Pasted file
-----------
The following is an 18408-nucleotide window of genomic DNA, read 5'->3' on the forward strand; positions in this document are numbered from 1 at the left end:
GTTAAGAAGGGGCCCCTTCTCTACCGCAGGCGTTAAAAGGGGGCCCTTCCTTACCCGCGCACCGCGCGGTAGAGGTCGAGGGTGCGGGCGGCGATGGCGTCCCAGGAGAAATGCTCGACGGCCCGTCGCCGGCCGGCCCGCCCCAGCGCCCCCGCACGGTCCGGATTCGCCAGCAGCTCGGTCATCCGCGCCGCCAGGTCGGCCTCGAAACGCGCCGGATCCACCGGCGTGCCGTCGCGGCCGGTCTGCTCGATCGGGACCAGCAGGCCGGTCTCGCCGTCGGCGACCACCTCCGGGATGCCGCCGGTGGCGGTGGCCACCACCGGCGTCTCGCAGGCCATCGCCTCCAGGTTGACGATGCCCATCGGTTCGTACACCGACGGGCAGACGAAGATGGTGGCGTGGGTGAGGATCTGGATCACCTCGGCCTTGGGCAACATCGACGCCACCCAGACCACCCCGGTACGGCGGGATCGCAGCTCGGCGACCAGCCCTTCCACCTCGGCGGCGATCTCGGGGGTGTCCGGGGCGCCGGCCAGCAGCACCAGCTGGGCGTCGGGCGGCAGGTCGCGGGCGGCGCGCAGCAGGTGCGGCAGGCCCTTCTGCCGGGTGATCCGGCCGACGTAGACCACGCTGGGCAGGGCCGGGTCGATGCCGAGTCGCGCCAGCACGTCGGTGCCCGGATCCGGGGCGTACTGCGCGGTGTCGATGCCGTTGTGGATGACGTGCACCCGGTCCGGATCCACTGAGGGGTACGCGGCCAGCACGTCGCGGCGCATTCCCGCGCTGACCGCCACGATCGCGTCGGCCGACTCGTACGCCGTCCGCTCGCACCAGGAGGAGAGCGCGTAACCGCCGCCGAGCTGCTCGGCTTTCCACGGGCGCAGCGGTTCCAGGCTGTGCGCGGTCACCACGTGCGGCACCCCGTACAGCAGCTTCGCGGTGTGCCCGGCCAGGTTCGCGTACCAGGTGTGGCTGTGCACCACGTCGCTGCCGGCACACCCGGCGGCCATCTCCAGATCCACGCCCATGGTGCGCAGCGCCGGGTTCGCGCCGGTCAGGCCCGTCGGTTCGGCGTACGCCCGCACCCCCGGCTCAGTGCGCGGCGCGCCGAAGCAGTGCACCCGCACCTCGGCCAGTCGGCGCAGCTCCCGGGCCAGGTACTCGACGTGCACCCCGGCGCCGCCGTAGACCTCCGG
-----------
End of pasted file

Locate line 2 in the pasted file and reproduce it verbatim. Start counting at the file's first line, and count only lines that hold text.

GTTAAGAAGGGGCCCCTTCTCTACCGCAGGCGTTAAAAGGGGGCCCTTCCTTACCCGCGCACCGCGCGGTAGAGGTCGAGGGTGCGGGCGGCGATGGCGTCCCAGGAGAAATGCTCGACGGCCCGTCGCCGGCCGGCCCGCCCCAGCGCCCCCGCACGGTCCGGATTCGCCAGCAGCTCGGTCATCCGCGCCGCCAGGTCGGCCTCGAAACGCGCCGGATCCACCGGCGTGCCGTCGCGGCCGGTCTGCTCGATCGGGACCAGCAGGCCGGTCTCGCCGTCGGCGACCACCTCCGGGATGCCGCCGGTGGCGGTGGCCACCACCGGCGTCTCGCAGGCCATCGCCTCCAGGTTGACGATGCCCATCGGTTCGTACACCGACGGGCAGACGAAGATGGTGGCGTGGGTGAGGATCTGGATCACCTCGGCCTTGGGCAACATCGACGCCACCCAGACCACCCCGGTACGGCGGGATCGCAGCTCGGCGACCAGCCCTTCCACCTCGGCGGCGATCTCGGGGGTGTCCGGGGCGCCGGCCAGCAGCACCAGCTGGGCGTCGGGCGGCAGGTCGCGGGCGGCGCGCAGCAGGTGCGGCAGGCCCTTCTGCCGGGTGATCCGGCCGACGTAGACCACGCTGGGCAGGGCCGGGTCGATGCCGAGTCGCGCCAGCACGTCGGTGCCCGGATCCGGGGCGTACTGCGCGGTGTCGATGCCGTTGTGGATGACGTGCACCCGGTCCGGATCCACTGAGGGGTACGCGGCCAGCACGTCGCGGCGCATTCCCGCGCTGACCGCCACGATCGCGTCGGCCGACTCGTACGCCGTCCGCTCGCACCAGGAGGAGAGCGCGTAACCGCCGCCGAGCTGCTCGGCTTTCCACGGGCGCAGCGGTTCCAGGCTGTGCGCGGTCACCACGTGCGGCACCCCGTACAGCAGCTTCGCGGTGTGCCCGGCCAGGTTCGCGTACCAGGTGTGGCTGTGCACCACGTCGCTGCCGGCACACCCGGCGGCCATCTCCAGATCCACGCCCATGGTGCGCAGCGCCGGGTTCGCGCCGGTCAGGCCCGTCGGTTCGGCGTACGCCCGCACCCCCGGCTCAGTGCGCGGCGCGCCGAAGCAGTGCACCCGCACCTCGGCCAGTCGGCGCAGCTCCCGGGCCAGGTACTCGACGTGCACCCCGGCGCCGCCGTAGACCTCCGG